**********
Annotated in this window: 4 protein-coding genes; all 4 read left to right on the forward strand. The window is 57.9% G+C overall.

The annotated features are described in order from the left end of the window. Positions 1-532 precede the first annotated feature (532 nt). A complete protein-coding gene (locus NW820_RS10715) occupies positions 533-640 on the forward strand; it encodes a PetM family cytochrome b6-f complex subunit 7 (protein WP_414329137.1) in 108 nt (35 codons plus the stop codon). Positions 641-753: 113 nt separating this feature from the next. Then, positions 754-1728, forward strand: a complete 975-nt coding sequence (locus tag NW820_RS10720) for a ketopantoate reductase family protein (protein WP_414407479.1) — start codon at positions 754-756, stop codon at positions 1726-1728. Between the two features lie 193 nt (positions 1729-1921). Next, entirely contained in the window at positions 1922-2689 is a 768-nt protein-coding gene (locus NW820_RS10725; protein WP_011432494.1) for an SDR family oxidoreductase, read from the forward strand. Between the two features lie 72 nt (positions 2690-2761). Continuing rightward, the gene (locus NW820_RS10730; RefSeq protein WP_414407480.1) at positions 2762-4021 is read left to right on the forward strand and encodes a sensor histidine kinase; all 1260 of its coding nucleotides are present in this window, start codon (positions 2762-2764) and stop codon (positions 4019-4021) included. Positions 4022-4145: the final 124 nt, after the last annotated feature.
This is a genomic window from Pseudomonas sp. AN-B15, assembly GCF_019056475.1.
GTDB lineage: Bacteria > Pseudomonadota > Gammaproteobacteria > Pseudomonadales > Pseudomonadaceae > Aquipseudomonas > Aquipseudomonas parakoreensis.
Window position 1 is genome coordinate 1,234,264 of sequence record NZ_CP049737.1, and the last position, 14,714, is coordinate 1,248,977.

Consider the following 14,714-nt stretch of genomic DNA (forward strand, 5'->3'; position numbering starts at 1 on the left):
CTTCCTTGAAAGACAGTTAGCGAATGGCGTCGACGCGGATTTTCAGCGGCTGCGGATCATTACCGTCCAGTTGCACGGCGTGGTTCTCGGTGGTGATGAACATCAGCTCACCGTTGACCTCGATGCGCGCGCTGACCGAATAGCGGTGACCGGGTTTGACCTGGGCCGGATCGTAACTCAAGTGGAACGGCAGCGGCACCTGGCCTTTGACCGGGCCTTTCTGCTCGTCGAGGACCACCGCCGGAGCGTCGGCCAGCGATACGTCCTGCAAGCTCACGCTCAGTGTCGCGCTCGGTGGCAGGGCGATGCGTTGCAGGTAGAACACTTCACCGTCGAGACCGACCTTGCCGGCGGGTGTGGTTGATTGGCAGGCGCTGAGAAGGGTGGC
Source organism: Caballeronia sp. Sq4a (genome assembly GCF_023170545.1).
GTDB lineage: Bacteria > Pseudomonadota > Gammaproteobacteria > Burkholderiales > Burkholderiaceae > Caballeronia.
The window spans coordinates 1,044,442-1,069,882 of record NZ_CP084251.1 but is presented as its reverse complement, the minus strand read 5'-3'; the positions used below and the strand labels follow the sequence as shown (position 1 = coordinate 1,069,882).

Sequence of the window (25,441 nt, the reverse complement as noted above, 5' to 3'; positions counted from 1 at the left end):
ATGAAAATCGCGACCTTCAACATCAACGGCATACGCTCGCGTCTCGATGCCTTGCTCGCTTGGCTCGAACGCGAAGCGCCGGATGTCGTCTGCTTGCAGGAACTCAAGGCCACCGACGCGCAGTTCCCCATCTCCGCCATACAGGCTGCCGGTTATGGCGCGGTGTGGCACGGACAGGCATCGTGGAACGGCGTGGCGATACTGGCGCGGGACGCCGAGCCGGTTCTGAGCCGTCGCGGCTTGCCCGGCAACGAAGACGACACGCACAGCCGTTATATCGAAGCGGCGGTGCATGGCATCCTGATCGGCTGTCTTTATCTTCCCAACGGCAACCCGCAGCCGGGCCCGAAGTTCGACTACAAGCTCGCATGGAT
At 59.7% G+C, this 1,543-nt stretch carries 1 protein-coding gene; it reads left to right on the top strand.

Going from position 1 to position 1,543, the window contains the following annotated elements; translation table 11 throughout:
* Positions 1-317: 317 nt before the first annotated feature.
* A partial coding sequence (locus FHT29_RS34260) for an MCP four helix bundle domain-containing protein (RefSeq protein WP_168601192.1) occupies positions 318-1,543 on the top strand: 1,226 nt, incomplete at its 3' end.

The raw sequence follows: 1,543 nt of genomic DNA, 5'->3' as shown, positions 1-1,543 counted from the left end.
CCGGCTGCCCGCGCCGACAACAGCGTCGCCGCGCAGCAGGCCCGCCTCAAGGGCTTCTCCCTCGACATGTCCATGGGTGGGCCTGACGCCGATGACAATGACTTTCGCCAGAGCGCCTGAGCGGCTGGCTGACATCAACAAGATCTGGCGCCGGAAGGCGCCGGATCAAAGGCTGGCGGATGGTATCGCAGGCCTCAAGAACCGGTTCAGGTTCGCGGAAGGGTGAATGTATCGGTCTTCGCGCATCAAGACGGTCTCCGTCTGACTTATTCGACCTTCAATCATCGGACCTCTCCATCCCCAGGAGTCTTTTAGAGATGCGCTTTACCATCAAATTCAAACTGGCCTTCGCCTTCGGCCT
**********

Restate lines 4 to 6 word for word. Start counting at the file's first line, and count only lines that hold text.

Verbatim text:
GTDB lineage: Bacteria > Pseudomonadota > Gammaproteobacteria > Pseudomonadales > Pseudomonadaceae > Aquipseudomonas > Aquipseudomonas parakoreensis.
Window position 1 is genome coordinate 1,234,264 of sequence record NZ_CP049737.1, and the last position, 14,714, is coordinate 1,248,977.

Consider the following 14,714-nt stretch of genomic DNA (forward strand, 5'->3'; position numbering starts at 1 on the left):